March to Athens
Day 148-LXXIV, from Χρυσοβέργι to Μεσολόγγι, 18 km.
Mesolonghi, April 3
Our tribe is like a family. And like in any other family there are times when we argue among each other. Yesterday’s argument was particularly nasty.
We received a warm welcome in the little village of Chrisovergi. People cheered when we arrived. They brought us food and lots of wine. In the bar on the square anyone who entered got offered beer and tsipouro.
It was too much for some of us. There was already malcontent in the group, and late at night things went completely out of control.
I’m not going to tell you what the argument was about, because it doesn’t matter. It was Lord Alcohol who sparked the pandemonium. It was the first time he showed his evil face since we had camped in Pagani, two days marching from Naples, and like custom he had brought Lady Violence along with him.
I had been doing my things, and I hadn’t noticed how the situation developed. But I was angry with everyone when it went down at two o’ clock in the morning. Angry, because of the horrible image we were leaving as a march in this hospitable little village. But most of all I was angry because people made me regret that I had come along with the march.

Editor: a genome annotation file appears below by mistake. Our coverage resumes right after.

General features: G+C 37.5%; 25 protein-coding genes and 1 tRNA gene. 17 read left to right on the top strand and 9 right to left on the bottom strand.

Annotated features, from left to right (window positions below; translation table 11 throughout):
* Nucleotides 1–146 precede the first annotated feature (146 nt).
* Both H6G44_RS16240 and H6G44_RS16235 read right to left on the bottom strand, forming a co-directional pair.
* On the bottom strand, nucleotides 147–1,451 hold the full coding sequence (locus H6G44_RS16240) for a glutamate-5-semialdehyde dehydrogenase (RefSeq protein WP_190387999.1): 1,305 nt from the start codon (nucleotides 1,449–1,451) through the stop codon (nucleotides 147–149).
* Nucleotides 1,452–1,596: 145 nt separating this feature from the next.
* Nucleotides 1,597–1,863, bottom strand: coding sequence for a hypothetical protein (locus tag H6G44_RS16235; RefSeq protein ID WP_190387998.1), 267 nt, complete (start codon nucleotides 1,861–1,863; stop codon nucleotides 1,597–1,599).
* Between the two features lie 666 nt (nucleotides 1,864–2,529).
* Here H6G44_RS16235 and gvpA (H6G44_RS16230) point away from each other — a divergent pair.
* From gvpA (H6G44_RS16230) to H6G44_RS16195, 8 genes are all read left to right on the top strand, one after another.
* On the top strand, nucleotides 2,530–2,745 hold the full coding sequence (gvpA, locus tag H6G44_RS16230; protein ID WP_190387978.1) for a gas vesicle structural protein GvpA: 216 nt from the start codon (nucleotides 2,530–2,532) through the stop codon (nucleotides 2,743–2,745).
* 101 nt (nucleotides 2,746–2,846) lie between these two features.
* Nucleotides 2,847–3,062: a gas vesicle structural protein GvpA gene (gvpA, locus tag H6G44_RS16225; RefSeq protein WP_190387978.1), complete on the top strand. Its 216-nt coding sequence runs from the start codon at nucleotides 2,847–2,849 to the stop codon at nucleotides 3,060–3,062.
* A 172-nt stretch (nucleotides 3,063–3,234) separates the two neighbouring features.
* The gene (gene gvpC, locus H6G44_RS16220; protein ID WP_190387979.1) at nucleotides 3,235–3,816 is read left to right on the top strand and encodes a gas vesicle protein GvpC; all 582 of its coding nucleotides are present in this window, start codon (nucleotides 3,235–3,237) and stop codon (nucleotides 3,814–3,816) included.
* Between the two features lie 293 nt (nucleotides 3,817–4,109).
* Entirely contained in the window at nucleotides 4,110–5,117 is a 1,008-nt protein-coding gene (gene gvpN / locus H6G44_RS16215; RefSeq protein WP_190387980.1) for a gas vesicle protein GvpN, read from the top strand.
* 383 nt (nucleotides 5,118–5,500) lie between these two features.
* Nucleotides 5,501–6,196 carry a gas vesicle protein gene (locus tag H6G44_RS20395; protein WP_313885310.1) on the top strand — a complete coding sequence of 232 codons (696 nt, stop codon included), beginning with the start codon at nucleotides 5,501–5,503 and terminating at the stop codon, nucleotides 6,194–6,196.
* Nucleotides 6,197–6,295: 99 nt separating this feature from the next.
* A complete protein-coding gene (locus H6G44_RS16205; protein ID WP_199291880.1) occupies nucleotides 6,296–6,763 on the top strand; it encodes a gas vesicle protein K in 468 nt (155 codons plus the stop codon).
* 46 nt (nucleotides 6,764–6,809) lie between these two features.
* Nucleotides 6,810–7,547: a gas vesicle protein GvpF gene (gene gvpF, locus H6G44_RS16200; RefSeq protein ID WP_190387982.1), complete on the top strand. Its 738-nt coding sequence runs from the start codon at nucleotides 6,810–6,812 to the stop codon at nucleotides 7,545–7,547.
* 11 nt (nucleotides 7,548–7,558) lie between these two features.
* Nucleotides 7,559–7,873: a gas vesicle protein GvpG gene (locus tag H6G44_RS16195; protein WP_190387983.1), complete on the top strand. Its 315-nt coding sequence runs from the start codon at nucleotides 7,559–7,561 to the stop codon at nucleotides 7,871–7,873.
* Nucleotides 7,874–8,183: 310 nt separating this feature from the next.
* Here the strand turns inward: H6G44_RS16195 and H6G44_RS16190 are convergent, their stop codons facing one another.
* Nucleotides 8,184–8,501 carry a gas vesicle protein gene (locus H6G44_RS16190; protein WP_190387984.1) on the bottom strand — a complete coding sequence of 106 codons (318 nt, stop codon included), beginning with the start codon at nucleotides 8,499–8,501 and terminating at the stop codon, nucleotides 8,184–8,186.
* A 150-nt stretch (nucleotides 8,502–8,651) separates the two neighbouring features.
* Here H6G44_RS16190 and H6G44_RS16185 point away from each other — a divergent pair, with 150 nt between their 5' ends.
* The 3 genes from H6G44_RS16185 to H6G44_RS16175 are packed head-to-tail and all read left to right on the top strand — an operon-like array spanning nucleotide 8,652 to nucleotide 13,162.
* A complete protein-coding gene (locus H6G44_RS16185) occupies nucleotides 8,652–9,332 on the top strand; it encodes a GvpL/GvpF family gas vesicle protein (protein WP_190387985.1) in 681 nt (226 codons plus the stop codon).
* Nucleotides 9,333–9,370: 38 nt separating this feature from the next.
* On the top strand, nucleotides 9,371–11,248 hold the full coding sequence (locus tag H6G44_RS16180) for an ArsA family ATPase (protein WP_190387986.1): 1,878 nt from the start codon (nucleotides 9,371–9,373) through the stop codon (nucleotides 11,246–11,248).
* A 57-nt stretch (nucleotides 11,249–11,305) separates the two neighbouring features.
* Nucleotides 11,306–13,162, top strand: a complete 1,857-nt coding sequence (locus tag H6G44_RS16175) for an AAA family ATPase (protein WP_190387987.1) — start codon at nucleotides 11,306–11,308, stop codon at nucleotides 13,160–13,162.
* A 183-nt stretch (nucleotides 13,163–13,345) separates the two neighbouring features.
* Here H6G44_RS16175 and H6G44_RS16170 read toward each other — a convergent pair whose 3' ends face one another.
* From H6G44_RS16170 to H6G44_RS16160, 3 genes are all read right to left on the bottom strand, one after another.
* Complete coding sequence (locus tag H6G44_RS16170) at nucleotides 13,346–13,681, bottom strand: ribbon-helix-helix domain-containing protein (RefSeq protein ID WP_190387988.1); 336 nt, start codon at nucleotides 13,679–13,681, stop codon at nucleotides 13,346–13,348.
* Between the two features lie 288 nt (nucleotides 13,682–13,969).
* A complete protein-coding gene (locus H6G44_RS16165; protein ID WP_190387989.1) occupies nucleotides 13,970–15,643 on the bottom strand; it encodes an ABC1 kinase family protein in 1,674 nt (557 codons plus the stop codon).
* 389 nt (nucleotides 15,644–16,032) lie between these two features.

I could have spent my night in the arms of a gorgeous school girl, and here I was, listening to my tribal brothers and sisters barking at each other like dogs. The locals had to intervene to get people to calm down. It was disgusting.
This morning I left the square before anybody else. I didn’t want to participate in the hangover assembly that would have to heal the wounds before we marched on.
The alcohol problem is occasional, not structural, so I’m not really worried about it. Maybe we just need to satisfy our violent impulse every now and then.
The Old Man, who was one of the protagonists of the fight, believed it was a result of people being dissatisfied with the decision of the assembly to go to Patras for two days, which had been nobody’s first choice.
If that is so, then I bear my piece of responsibility. I should have done a better job, or I shouldn’t have moderated the assembly at all.
However it be, I walk on, I follow my destiny. After the gorge there is the lagoon. The lagoon is like a womb. In the middle there is the little village of Aetoliko on an island. The island is like an ovum.
There are no traces of tourism here. Instead of clubs and lounges, there are shabby houses, little shops, and mosquitoes. I take a long siesta on the waterside, and then I take the ovary dike through the lagoon to Mesolonghi.
For miles and miles I walk in the midst of the waters. The wind rises, and then the rains come down. There is no escape, the water is on all sides, and the dike is interrupted. I have to turn back.
I reach the island again. And on the outskirts I spot the first traces of misery since I arrived in Greece. Patches of slums on the waterside. Houses built with pallets, covered by corrugated iron and isolated with plastic. It’s not much, but it’s there.